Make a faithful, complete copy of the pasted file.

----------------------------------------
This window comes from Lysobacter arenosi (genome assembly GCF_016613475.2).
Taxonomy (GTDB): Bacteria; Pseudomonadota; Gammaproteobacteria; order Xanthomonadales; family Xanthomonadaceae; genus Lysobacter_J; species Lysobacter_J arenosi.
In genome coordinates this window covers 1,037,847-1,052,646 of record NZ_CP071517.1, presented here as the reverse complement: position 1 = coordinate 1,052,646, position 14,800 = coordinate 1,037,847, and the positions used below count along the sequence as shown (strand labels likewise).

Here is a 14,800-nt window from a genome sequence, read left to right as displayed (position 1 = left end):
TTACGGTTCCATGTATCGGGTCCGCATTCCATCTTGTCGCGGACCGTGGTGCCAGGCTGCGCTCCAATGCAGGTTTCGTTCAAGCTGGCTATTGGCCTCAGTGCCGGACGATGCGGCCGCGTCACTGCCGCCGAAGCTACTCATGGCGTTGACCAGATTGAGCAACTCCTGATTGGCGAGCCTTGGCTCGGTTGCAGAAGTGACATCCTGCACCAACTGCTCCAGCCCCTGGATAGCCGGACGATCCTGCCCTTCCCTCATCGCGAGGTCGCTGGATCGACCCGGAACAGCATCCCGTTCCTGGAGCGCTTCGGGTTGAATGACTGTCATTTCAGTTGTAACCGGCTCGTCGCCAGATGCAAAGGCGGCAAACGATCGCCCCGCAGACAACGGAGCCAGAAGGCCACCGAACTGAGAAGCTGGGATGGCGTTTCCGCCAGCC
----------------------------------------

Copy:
This window comes from Lysobacter arenosi (genome assembly GCF_016613475.2).
Taxonomy (GTDB): Bacteria; Pseudomonadota; Gammaproteobacteria; order Xanthomonadales; family Xanthomonadaceae; genus Lysobacter_J; species Lysobacter_J arenosi.
In genome coordinates this window covers 1,037,847-1,052,646 of record NZ_CP071517.1, presented here as the reverse complement: position 1 = coordinate 1,052,646, position 14,800 = coordinate 1,037,847, and the positions used below count along the sequence as shown (strand labels likewise).

Here is a 14,800-nt window from a genome sequence, read left to right as displayed (position 1 = left end):
TTACGGTTCCATGTATCGGGTCCGCATTCCATCTTGTCGCGGACCGTGGTGCCAGGCTGCGCTCCAATGCAGGTTTCGTTCAAGCTGGCTATTGGCCTCAGTGCCGGACGATGCGGCCGCGTCACTGCCGCCGAAGCTACTCATGGCGTTGACCAGATTGAGCAACTCCTGATTGGCGAGCCTTGGCTCGGTTGCAGAAGTGACATCCTGCACCAACTGCTCCAGCCCCTGGATAGCCGGACGATCCTGCCCTTCCCTCATCGCGAGGTCGCTGGATCGACCCGGAACAGCATCCCGTTCCTGGAGCGCTTCGGGTTGAATGACTGTCATTTCAGTTGTAACCGGCTCGTCGCCAGATGCAAAGGCGGCAAACGATCGCCCCGCAGACAACGGAGCCAGAAGGCCACCGAACTGAGAAGCTGGGATGGCGTTTCCGCCAGCC